Tricuspoid

Cartesian equation:
(x2 + 2+12ax + 9a2)2 = 4a(2x + 3a)3
or parametrically:
x = a(2cos(t) + cos(2t)), y = a(2sin(t) - sin(2t))


Click below to see one of the Associated curves.

Definitions of the Associated curves Evolute
Involute 1 Involute 2
Inverse curve wrt origin Inverse wrt another circle
Pedal curve wrt origin Pedal wrt another point
Negative pedal curve wrt origin Negative pedal wrt another point
Caustic wrt horizontal rays Caustic curve wrt another point


If your browser can handle JAVA code, click HERE to experiment interactively with this curve and its associated curves.

The tricuspoid or deltoid was first considered by Euler in 1745 in connection with an optical problem. It was also investigated by Steiner in 1856 and is sometimes called Steiner's hypocycloid.

The length of the tangent to the tricuspoid, measured between the two points P, Q in which it cuts the curve again is constant and equal to 4a. If you draw tangents at P and Q they are at right angles.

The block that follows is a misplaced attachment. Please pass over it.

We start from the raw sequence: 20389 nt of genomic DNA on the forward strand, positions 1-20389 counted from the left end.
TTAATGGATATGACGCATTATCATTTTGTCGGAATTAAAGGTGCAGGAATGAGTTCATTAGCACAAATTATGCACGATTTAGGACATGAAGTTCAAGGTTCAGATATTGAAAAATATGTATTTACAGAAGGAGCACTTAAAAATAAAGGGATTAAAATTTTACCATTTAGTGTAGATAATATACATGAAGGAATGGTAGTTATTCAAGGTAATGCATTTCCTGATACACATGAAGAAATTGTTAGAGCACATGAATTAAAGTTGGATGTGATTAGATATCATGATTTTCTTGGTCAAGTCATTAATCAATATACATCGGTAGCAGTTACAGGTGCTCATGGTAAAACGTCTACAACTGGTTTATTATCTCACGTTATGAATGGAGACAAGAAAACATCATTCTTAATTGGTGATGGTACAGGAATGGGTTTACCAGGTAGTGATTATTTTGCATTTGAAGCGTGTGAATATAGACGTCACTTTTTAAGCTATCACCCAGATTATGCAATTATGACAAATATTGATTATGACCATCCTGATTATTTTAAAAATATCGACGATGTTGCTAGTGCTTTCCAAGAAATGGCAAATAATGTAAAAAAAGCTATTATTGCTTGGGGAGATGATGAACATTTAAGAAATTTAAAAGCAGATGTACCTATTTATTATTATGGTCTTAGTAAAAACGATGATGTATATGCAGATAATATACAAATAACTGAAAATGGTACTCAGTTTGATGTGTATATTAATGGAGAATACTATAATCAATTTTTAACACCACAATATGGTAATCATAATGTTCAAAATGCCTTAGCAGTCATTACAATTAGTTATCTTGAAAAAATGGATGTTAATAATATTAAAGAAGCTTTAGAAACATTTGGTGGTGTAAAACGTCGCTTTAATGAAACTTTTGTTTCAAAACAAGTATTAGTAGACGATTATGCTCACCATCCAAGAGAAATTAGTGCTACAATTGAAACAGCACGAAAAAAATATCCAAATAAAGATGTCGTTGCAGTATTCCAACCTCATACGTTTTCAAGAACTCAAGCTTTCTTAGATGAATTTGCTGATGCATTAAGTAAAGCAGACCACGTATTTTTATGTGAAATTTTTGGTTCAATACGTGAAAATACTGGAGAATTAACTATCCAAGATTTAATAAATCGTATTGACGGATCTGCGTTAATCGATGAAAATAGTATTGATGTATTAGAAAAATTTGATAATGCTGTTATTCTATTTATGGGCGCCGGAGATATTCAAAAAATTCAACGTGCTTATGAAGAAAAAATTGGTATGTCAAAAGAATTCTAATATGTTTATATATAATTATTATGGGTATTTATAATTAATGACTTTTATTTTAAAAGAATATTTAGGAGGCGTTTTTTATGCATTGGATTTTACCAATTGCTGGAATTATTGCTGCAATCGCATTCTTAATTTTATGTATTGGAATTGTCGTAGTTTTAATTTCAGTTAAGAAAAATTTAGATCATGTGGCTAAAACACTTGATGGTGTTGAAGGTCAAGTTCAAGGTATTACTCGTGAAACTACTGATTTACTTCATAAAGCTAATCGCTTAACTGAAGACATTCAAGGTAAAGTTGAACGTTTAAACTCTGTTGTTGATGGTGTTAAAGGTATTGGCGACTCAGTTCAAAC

The length of the curve is 16a and the area it encloses is 2πa2.

In the parametric form the cusps occur at t = 0 , /3 and /3. Notice the similarity between the parametric form of the tricuspoid and the parametric form of the cardioid.

The pedal of the tricuspoid, where the pedal point is the cusp, is a simple folium. The pedal, where the pedal point is the vertex, is a double folium. If the pedal point is on the inscribed equilateral triangle then the pedal is a trifolium.

The caustic of the tricuspoid, where the rays are parallel and in any direction, is an astroid.

Other Web site:

Xah Lee



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JOC/EFR/BS January 1997

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